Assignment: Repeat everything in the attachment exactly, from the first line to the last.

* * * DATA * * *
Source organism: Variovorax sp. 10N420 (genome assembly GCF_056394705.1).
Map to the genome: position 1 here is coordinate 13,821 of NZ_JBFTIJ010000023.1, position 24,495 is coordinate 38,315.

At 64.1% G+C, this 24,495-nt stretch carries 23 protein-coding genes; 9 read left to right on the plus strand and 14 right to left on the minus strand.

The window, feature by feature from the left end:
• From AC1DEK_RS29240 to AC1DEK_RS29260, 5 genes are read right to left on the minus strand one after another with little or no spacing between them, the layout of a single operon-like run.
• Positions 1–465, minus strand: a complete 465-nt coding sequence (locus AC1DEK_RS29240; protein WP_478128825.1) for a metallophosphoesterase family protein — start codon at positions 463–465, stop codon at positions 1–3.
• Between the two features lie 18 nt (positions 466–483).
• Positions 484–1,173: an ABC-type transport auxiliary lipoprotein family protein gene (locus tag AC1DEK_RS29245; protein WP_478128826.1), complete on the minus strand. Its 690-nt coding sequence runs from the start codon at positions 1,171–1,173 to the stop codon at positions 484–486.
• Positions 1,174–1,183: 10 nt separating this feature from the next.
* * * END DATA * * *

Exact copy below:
Source organism: Variovorax sp. 10N420 (genome assembly GCF_056394705.1).
Map to the genome: position 1 here is coordinate 13,821 of NZ_JBFTIJ010000023.1, position 24,495 is coordinate 38,315.

At 64.1% G+C, this 24,495-nt stretch carries 23 protein-coding genes; 9 read left to right on the plus strand and 14 right to left on the minus strand.

The window, feature by feature from the left end:
• From AC1DEK_RS29240 to AC1DEK_RS29260, 5 genes are read right to left on the minus strand one after another with little or no spacing between them, the layout of a single operon-like run.
• Positions 1–465, minus strand: a complete 465-nt coding sequence (locus AC1DEK_RS29240; protein WP_478128825.1) for a metallophosphoesterase family protein — start codon at positions 463–465, stop codon at positions 1–3.
• Between the two features lie 18 nt (positions 466–483).
• Positions 484–1,173: an ABC-type transport auxiliary lipoprotein family protein gene (locus tag AC1DEK_RS29245; protein WP_478128826.1), complete on the minus strand. Its 690-nt coding sequence runs from the start codon at positions 1,171–1,173 to the stop codon at positions 484–486.
• Positions 1,174–1,183: 10 nt separating this feature from the next.